Two thirds of EQC “customers” unhappy, and that’s not high enough

Natural disasters are natural, and disasters.  The fact that some people find that they have taken a hit on their equity, or their bird bath is listing to one side isn’t a sufficient reason to get pissy.  

The EQC system isn’t a 100% fix-it-as-new insurance scheme.  As long as people are living in their home, are safe and dry, then the minor stuff is what they should take on the chin.  Welcome to living on the Ring of Fire.

Customer satisfaction with the way the Earthquake Commission (EQC) handles claims has dropped.

The commission set itself a target for this year’s annual report of getting a tick from at least 50 percent of its customers, but the result was well short of that.

Its report for the year to June (PDF, 2.8MB – part two of two) showed about 34 percent were happy with their experience – a fall from last year, when 44 percent said they were satisfied.

Jennifer Dalziel is among the two thirds of clients unhappy about their experiences, after she approached the agency about its failure to properly repair her home.

“What they do is just keep fobbing people off, that it’s gone to the engineers, that it’s gone for a review and now we have to send someone else out, and there’s a six-month time lag between each of those things happening.

“So after three years people are no further ahead.”

Ms Dalziel had now decided to take EQC to court.  Read more »

Photo of the Day

Spruce Tree Snapped Off by the Wave - Seven Miles from its Source. Stump of living spruce tree broken off by the giant wave at Harbor Point, mouth of Lituya Bay. Brim of hat is 12 inches in diameter. This tree is located about seven miles (11.3 kilometers) from where the wave originated. Photo by D.J. Miller, United States Geological Survey.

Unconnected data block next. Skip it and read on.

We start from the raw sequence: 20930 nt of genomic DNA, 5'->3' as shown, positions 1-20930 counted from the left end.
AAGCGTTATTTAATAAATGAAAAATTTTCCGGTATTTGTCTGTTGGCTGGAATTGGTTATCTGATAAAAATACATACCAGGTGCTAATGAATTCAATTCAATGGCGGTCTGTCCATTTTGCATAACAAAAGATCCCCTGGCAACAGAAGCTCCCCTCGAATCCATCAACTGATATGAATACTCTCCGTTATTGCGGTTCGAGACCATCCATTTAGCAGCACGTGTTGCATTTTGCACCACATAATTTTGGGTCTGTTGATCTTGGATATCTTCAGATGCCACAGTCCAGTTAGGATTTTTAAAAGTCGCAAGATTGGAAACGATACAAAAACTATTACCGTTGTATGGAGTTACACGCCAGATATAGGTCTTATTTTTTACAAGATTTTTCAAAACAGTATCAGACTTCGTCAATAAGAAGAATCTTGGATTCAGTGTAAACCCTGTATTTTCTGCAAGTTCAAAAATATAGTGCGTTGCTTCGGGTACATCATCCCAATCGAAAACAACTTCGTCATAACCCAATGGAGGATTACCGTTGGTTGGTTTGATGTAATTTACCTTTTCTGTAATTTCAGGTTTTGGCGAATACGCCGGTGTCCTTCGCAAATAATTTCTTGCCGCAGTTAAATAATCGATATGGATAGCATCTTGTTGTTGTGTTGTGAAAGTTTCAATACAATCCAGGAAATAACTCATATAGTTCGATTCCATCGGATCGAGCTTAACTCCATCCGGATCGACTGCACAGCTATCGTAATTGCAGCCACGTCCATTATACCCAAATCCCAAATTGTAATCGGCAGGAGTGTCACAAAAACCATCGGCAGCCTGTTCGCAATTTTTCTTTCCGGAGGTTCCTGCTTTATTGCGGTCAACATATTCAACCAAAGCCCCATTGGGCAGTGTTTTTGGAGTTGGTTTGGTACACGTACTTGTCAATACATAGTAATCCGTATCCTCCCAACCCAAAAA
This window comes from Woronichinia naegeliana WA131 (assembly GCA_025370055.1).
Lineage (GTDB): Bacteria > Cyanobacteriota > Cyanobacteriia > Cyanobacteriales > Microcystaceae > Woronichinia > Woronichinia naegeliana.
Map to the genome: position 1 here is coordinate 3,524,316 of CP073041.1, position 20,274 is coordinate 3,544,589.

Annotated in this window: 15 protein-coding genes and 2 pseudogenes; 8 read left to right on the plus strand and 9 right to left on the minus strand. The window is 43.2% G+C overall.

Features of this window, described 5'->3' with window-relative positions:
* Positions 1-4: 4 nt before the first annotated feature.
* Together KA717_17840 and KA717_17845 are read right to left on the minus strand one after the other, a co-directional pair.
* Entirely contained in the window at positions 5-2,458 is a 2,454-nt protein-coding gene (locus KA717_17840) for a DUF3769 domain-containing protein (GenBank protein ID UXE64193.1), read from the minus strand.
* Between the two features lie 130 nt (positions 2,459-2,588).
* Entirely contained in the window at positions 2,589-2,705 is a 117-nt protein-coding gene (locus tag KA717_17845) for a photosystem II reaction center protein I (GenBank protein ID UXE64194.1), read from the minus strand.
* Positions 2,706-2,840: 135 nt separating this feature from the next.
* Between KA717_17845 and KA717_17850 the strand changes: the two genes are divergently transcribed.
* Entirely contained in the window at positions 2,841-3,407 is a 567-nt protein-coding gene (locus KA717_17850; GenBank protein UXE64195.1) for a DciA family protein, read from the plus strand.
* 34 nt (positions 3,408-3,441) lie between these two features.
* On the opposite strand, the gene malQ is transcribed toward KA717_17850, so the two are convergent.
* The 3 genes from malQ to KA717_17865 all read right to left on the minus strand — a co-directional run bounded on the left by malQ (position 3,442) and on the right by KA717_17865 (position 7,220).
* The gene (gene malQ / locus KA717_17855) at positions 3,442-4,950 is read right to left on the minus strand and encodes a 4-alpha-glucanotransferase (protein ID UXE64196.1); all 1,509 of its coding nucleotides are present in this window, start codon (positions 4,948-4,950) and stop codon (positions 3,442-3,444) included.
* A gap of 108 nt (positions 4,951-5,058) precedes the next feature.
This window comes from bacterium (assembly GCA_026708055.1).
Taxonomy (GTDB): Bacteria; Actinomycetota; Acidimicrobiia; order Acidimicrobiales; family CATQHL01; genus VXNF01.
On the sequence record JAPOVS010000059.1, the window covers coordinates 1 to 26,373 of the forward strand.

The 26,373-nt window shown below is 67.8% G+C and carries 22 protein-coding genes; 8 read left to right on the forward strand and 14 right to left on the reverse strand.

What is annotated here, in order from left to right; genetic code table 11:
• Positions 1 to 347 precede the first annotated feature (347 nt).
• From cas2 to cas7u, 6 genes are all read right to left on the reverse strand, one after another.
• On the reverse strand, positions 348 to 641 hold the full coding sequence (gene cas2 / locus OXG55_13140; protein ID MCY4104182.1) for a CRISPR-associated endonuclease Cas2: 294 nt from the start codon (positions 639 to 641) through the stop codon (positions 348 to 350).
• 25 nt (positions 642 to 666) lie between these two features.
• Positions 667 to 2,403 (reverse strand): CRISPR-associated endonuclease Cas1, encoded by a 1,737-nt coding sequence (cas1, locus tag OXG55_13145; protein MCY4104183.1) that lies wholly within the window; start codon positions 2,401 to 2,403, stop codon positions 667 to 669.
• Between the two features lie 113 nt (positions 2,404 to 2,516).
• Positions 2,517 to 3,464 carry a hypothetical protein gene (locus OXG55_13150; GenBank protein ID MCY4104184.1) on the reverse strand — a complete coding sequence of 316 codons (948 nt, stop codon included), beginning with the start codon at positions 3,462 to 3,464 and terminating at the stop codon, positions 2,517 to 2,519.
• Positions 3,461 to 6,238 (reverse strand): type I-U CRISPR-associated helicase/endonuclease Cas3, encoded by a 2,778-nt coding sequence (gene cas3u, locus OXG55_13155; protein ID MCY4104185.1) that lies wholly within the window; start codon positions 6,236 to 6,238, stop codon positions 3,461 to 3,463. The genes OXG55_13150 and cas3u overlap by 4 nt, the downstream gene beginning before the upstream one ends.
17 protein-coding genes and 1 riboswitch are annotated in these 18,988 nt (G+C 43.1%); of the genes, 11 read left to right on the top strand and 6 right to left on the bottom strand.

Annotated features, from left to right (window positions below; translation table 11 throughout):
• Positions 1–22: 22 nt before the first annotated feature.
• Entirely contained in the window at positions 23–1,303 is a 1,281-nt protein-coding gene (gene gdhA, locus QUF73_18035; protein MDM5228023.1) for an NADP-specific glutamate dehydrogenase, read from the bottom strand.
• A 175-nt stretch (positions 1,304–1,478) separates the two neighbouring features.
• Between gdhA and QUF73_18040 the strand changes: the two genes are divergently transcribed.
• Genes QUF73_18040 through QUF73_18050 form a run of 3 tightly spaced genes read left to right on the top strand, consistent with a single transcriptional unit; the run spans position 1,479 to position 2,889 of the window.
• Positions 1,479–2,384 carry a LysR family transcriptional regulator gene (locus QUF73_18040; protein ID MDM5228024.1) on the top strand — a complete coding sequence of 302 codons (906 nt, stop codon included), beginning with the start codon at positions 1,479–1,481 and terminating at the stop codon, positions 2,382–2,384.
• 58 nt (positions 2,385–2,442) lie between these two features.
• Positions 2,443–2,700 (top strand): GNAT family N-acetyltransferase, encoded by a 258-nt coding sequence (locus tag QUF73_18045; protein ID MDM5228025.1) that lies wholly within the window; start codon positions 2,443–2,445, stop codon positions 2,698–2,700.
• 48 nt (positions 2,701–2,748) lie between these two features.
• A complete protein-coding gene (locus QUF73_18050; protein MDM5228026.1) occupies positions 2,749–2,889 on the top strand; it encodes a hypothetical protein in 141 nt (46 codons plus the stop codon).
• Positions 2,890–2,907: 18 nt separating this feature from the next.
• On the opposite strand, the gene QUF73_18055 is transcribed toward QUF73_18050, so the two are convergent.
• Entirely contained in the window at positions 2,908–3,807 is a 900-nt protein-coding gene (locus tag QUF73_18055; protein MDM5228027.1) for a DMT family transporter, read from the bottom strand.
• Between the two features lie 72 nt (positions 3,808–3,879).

Spruce Tree Snapped Off by the Wave – Seven Miles from its Source. Stump of living spruce tree broken off by the giant wave at Harbor Point, mouth of Lituya Bay. Brim of hat is 12 inches in diameter. This tree is located about seven miles (11.3 kilometers) from where the wave originated. Photo by D.J. Miller, United States Geological Survey.

World’s Tallest Tsunami

The Empire State Building is 448 metres high (1,470 ft), if you include the antenna spire. Now, imagine a wave that goes up to the 1,720ft (520 metres) and simply destroys all the trees high up in Lituya Bay, a fjord located on the coast of Alaska

Ketchikan, Alaska – Alaska is a land of geological superlatives: Big Mountains, vast spaces, huge earthquakes. So it would stand to reason that an event that happened 58 years is also the largest of its kind ever recorded.

The biggest tsunami in present times struck at Lituya Bay, Alaska on July 9, 1958. This was so big that it is known scientifically as a Mega Tsunami.

The wave was brought on by an enormous 8.3. Some say 8.8. And others say a 9.0 magnitude earthquake that hit the Fairweather Fault and caused a massive earth landslide.

The region had suffered earthquakes previously as it lies on a fault line; however, this was the most dramatic. The tremors were even felt by people in Seattle, Washington.